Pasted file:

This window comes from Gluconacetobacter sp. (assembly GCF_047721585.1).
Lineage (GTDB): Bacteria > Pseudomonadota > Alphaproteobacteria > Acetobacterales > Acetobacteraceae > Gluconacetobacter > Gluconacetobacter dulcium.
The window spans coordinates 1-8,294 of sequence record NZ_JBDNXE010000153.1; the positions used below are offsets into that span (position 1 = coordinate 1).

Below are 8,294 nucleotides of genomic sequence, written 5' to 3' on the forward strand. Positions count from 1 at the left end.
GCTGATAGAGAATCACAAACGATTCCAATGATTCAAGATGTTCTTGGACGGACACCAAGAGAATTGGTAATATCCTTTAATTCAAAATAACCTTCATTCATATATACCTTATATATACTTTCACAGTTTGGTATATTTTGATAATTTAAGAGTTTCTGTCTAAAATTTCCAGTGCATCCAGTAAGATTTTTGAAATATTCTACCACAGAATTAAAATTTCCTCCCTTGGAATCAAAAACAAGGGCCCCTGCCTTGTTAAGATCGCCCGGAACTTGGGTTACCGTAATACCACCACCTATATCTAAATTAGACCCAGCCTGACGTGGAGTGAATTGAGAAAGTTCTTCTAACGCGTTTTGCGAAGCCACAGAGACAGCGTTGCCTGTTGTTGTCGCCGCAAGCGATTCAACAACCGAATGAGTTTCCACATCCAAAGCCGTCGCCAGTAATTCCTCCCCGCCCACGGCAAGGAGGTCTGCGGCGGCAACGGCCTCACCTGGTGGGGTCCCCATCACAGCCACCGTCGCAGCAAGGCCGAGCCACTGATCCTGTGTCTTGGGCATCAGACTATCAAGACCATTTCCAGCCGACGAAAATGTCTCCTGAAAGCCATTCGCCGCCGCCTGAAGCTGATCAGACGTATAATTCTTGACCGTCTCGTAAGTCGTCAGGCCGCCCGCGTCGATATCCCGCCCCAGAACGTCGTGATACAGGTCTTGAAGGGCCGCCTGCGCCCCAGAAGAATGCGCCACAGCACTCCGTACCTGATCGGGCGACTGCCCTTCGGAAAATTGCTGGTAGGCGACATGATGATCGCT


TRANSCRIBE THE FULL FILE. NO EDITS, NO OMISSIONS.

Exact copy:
This window comes from Gluconacetobacter sp. (assembly GCF_047721585.1).
Lineage (GTDB): Bacteria > Pseudomonadota > Alphaproteobacteria > Acetobacterales > Acetobacteraceae > Gluconacetobacter > Gluconacetobacter dulcium.
The window spans coordinates 1-8,294 of sequence record NZ_JBDNXE010000153.1; the positions used below are offsets into that span (position 1 = coordinate 1).

Below are 8,294 nucleotides of genomic sequence, written 5' to 3' on the forward strand. Positions count from 1 at the left end.
GCTGATAGAGAATCACAAACGATTCCAATGATTCAAGATGTTCTTGGACGGACACCAAGAGAATTGGTAATATCCTTTAATTCAAAATAACCTTCATTCATATATACCTTATATATACTTTCACAGTTTGGTATATTTTGATAATTTAAGAGTTTCTGTCTAAAATTTCCAGTGCATCCAGTAAGATTTTTGAAATATTCTACCACAGAATTAAAATTTCCTCCCTTGGAATCAAAAACAAGGGCCCCTGCCTTGTTAAGATCGCCCGGAACTTGGGTTACCGTAATACCACCACCTATATCTAAATTAGACCCAGCCTGACGTGGAGTGAATTGAGAAAGTTCTTCTAACGCGTTTTGCGAAGCCACAGAGACAGCGTTGCCTGTTGTTGTCGCCGCAAGCGATTCAACAACCGAATGAGTTTCCACATCCAAAGCCGTCGCCAGTAATTCCTCCCCGCCCACGGCAAGGAGGTCTGCGGCGGCAACGGCCTCACCTGGTGGGGTCCCCATCACAGCCACCGTCGCAGCAAGGCCGAGCCACTGATCCTGTGTCTTGGGCATCAGACTATCAAGACCATTTCCAGCCGACGAAAATGTCTCCTGAAAGCCATTCGCCGCCGCCTGAAGCTGATCAGACGTATAATTCTTGACCGTCTCGTAAGTCGTCAGGCCGCCCGCGTCGATATCCCGCCCCAGAACGTCGTGATACAGGTCTTGAAGGGCCGCCTGCGCCCCAGAAGAATGCGCCACAGCACTCCGTACCTGATCGGGCGACTGCCCTTCGGAAAATTGCTGGTAGGCGACATGATGATCGCT